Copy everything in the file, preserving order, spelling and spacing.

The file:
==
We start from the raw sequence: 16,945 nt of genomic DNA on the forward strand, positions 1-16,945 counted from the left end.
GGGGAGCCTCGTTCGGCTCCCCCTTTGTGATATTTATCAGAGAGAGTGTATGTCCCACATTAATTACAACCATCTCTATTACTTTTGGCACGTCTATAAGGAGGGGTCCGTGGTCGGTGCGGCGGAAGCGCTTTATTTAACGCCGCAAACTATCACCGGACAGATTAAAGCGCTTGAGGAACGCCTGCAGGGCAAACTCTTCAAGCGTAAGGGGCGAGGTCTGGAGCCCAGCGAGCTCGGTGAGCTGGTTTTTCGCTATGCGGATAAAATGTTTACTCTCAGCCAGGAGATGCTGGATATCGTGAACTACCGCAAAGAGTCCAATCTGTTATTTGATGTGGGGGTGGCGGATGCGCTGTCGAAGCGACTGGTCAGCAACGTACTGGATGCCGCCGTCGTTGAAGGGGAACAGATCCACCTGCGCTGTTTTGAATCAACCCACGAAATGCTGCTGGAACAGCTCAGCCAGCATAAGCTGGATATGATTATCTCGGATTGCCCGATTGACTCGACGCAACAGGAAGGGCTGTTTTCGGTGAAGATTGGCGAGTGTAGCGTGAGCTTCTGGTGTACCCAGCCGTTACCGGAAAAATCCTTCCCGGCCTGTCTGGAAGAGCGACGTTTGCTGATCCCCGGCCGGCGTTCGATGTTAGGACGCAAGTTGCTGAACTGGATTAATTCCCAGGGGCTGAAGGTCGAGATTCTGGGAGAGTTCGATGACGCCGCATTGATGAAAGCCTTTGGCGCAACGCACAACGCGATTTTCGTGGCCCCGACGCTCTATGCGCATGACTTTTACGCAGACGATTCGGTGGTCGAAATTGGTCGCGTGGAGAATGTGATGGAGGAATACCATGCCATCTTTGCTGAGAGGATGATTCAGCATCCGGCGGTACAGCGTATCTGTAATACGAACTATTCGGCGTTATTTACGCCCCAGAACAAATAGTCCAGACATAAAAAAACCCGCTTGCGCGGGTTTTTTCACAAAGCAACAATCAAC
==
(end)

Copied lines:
We start from the raw sequence: 16,945 nt of genomic DNA on the forward strand, positions 1-16,945 counted from the left end.
GGGGAGCCTCGTTCGGCTCCCCCTTTGTGATATTTATCAGAGAGAGTGTATGTCCCACATTAATTACAACCATCTCTATTACTTTTGGCACGTCTATAAGGAGGGGTCCGTGGTCGGTGCGGCGGAAGCGCTTTATTTAACGCCGCAAACTATCACCGGACAGATTAAAGCGCTTGAGGAACGCCTGCAGGGCAAACTCTTCAAGCGTAAGGGGCGAGGTCTGGAGCCCAGCGAGCTCGGTGAGCTGGTTTTTCGCTATGCGGATAAAATGTTTACTCTCAGCCAGGAGATGCTGGATATCGTGAACTACCGCAAAGAGTCCAATCTGTTATTTGATGTGGGGGTGGCGGATGCGCTGTCGAAGCGACTGGTCAGCAACGTACTGGATGCCGCCGTCGTTGAAGGGGAACAGATCCACCTGCGCTGTTTTGAATCAACCCACGAAATGCTGCTGGAACAGCTCAGCCAGCATAAGCTGGATATGATTATCTCGGATTGCCCGATTGACTCGACGCAACAGGAAGGGCTGTTTTCGGTGAAGATTGGCGAGTGTAGCGTGAGCTTCTGGTGTACCCAGCCGTTACCGGAAAAATCCTTCCCGGCCTGTCTGGAAGAGCGACGTTTGCTGATCCCCGGCCGGCGTTCGATGTTAGGACGCAAGTTGCTGAACTGGATTAATTCCCAGGGGCTGAAGGTCGAGATTCTGGGAGAGTTCGATGACGCCGCATTGATGAAAGCCTTTGGCGCAACGCACAACGCGATTTTCGTGGCCCCGACGCTCTATGCGCATGACTTTTACGCAGACGATTCGGTGGTCGAAATTGGTCGCGTGGAGAATGTGATGGAGGAATACCATGCCATCTTTGCTGAGAGGATGATTCAGCATCCGGCGGTACAGCGTATCTGTAATACGAACTATTCGGCGTTATTTACGCCCCAGAACAAATAGTCCAGACATAAAAAAACCCGCTTGCGCGGGTTTTTTCACAAAGCAACAATCAAC